April 16, 2013. We all remember that day.
We were still reeling from the events of the day prior. The pain was still raw. We were hurting. We were confused. We were looking for answers. We were looking for solace. Then I saw this post, from a friend of mine on Facebook.
?In 1997, I stood by the finish line at the Boston Marathon for the first time, watching as runners finished strong or weak, it didn?t matter, they finished. I went back each year to watch since the course ran through my neighborhood. The people who ran by inspired me, as a spectator I made a commitment to myself to run at least 1 marathon, which I did (Marine Corps Marathon 2000).
If you haven?t ever taken the time to go watch a marathon, you should. It?s not only inspiring, but it?s a great community event, so that is why this is so shocking. Boston is a great town, one that holds great memories for me and a place that I called home for so many years?.
What struck a chord with me about what she had written was that it was not about the power of running the marathon, but the impact of watching one. What she offered in her statement to me was more than just words in a time of hurt; I saw it as a rallying cry. Yet unlike much of what I read at the time, it was not a cry to go out and ?run?, but rather to go out and ?watch?. It was unique in that offered a perspective on impact of the marathon not from the few that choose to run, but rather from the majority, who choose to watch.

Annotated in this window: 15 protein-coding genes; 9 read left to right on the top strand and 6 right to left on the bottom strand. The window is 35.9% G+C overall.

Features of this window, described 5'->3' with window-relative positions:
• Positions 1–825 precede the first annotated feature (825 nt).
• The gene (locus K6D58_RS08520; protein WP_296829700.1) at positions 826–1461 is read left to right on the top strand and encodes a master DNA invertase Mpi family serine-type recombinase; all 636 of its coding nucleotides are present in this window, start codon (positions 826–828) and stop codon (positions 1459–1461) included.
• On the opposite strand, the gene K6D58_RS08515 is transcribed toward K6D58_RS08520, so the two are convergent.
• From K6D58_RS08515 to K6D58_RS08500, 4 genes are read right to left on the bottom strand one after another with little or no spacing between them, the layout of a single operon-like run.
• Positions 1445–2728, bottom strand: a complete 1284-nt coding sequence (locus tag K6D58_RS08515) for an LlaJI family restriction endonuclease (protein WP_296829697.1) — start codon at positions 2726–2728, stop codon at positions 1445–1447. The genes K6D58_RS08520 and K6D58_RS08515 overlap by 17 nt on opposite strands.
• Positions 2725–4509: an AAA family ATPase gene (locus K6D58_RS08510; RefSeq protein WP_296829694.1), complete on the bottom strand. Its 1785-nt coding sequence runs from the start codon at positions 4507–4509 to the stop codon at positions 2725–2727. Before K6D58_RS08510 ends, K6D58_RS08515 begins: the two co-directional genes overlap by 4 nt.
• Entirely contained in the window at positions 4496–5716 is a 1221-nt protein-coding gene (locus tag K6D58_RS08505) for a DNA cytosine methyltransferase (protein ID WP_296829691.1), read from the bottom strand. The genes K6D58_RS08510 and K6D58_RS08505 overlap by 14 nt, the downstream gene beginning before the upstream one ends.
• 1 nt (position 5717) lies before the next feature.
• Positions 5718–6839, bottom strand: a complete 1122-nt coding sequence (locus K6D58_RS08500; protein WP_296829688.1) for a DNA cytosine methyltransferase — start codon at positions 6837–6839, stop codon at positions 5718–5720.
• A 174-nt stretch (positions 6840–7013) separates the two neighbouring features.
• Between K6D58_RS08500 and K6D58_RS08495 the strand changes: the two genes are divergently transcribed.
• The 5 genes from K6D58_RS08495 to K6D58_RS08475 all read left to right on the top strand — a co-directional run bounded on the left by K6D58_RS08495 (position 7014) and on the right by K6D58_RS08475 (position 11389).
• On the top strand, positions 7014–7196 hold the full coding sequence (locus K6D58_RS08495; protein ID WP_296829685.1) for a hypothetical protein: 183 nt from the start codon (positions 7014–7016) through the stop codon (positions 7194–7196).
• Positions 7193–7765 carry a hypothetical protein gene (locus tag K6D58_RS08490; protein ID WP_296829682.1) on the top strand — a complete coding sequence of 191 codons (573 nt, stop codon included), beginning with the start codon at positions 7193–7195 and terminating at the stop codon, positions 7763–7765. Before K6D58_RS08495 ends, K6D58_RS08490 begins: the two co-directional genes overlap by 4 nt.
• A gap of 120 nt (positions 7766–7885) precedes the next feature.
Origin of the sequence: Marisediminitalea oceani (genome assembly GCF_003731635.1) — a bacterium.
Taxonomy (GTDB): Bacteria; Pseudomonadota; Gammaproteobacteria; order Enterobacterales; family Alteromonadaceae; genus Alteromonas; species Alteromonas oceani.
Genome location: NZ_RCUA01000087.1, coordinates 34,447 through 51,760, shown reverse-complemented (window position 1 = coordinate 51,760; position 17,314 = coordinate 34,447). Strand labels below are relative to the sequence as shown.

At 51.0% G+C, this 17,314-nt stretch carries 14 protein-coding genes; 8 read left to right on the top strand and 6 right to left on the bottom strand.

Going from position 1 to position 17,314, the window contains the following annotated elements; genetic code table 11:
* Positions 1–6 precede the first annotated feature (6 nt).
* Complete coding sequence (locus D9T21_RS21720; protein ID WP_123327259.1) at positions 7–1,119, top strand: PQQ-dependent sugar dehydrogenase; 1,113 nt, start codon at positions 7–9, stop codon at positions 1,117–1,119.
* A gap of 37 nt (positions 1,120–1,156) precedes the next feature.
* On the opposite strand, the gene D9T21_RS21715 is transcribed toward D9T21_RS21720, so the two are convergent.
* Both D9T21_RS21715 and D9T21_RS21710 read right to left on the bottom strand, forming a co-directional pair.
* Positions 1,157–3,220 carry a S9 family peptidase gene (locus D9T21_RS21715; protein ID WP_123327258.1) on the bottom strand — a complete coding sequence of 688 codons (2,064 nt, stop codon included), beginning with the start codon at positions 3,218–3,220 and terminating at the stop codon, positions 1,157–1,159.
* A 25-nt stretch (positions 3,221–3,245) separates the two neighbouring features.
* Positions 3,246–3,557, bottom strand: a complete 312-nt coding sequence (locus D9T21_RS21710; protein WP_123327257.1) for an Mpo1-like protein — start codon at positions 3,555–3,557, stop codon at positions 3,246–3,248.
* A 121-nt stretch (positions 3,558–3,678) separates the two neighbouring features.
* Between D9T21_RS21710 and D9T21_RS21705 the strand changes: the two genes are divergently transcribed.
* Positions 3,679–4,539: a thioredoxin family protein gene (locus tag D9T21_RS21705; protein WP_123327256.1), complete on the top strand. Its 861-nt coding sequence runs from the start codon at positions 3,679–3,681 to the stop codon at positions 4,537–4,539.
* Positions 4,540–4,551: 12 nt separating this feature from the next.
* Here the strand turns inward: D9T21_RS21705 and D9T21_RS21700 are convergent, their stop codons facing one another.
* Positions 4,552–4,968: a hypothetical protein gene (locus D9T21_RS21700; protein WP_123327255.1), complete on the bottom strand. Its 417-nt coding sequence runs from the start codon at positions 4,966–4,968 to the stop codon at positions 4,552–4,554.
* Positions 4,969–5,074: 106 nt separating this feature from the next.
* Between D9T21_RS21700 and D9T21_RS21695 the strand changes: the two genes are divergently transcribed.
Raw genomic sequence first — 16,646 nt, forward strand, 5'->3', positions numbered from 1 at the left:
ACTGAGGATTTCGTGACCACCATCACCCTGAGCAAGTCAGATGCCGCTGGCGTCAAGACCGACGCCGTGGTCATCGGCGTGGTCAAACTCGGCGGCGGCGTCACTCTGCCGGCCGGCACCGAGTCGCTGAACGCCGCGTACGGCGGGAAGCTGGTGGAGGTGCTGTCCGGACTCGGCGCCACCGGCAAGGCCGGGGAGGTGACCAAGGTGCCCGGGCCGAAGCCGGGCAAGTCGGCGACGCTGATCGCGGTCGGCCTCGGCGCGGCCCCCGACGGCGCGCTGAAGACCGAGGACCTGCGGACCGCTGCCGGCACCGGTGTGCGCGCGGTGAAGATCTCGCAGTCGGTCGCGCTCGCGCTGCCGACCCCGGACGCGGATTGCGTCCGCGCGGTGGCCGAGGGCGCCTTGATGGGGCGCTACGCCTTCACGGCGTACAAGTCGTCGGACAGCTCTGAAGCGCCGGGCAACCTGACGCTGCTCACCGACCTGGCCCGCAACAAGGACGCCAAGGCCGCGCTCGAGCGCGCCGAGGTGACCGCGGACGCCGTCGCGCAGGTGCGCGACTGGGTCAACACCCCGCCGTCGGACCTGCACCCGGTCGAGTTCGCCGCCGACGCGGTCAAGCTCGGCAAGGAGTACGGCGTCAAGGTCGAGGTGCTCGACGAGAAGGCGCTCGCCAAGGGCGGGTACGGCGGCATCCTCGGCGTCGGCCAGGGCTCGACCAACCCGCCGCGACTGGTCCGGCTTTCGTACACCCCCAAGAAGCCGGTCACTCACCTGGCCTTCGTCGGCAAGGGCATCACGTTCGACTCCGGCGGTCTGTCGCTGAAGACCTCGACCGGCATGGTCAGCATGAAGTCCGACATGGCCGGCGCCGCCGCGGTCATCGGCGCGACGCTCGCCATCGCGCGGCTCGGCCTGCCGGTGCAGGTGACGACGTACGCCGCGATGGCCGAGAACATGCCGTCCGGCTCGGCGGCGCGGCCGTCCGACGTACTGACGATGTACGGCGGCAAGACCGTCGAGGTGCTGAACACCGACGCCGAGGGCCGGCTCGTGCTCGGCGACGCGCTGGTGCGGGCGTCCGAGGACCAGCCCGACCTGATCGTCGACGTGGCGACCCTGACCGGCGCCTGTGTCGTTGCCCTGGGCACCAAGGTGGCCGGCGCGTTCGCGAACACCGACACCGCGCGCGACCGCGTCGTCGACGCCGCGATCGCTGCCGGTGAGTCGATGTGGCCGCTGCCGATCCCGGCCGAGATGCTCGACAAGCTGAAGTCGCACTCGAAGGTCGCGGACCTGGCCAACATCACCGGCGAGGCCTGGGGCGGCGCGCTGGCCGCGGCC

I found this message so important, because a sad truth about the events of April 15, 2013 is that those most severely impacted were not runners, they were spectators. These were the people that came to support and cheer for those of us running the race. These were the people whose spirit carried us for 26.2 miles.
Therefore, it?s imperative that as we look forward to April 21, 2014, that as a community we not only look to reaffirm that we will run again, but that we will be there as well to watch. I say this because it?s my belief that it?s the spectators who line the course who make the marathon more than just a race, but a true community ?event?.
Why should you watch? While we all certainly have our reasons, but if you or someone you know is still questioning what they should do on Monday, the following are just a few reasons why you should go out and line the course:
You?ll Be Inspired
As my friend noted, she was not just inspired by the elite athletes, but rather ?the people who ran by?. This is one of truly one of the most inspirational elements of a marathon, in that it?s not something that is strictly open to elite athletes; it?s an event that is open to us all. Unlike watching other sports, one of the true beauties in watching a marathon is its all-inclusiveness such that the people you are cheering for are just like you and me. In short, one of the things that makes watching a marathon so inspirational is that we can all realistically see aspects of ourselves within the people who are running.
It?s a Great Community Event
You will see that the marathon is more than just an race, but a time for us all to come together. This is not an event that is open only to those lucky enough to have a ticket, but rather it's open to anyone who just has the desire two ?watch?. It?s a time when we all come together to support the notion of victory and accomplishment. Yes, one of the true beauties of the marathon is that while somebody does win, nobody loses, and as a community that is something we look to collectively celebrate at the marathon.
You Will See What Makes Boston Such a Great Town
In watching the marathon you will see the depth our spirit and the expanse of our pride. You will be a part of something that is much bigger than any single one of us. You will see that what makes Boston so great is how we support each other. How we are there for one another. You will witness first-hand that the tightly woven fabric of our community is not only what makes us strong, but is what also makes Boston such a great place to live.